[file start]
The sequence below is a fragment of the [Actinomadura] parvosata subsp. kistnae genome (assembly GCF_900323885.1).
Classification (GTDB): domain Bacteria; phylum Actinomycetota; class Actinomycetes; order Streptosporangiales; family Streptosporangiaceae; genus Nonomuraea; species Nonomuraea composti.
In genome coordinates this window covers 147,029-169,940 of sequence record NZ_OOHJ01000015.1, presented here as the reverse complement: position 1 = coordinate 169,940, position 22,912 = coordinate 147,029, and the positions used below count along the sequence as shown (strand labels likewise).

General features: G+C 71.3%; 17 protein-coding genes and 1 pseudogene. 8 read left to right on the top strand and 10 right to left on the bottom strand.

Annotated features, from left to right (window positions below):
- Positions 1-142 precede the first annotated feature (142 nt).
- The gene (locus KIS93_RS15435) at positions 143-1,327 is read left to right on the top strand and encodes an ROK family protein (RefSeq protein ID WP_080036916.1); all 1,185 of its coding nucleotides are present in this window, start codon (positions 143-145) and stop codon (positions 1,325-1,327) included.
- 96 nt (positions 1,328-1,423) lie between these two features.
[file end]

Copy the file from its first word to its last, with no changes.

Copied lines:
The sequence below is a fragment of the [Actinomadura] parvosata subsp. kistnae genome (assembly GCF_900323885.1).
Classification (GTDB): domain Bacteria; phylum Actinomycetota; class Actinomycetes; order Streptosporangiales; family Streptosporangiaceae; genus Nonomuraea; species Nonomuraea composti.
In genome coordinates this window covers 147,029-169,940 of sequence record NZ_OOHJ01000015.1, presented here as the reverse complement: position 1 = coordinate 169,940, position 22,912 = coordinate 147,029, and the positions used below count along the sequence as shown (strand labels likewise).

General features: G+C 71.3%; 17 protein-coding genes and 1 pseudogene. 8 read left to right on the top strand and 10 right to left on the bottom strand.

Annotated features, from left to right (window positions below):
- Positions 1-142 precede the first annotated feature (142 nt).
- The gene (locus KIS93_RS15435) at positions 143-1,327 is read left to right on the top strand and encodes an ROK family protein (RefSeq protein ID WP_080036916.1); all 1,185 of its coding nucleotides are present in this window, start codon (positions 143-145) and stop codon (positions 1,325-1,327) included.
- 96 nt (positions 1,328-1,423) lie between these two features.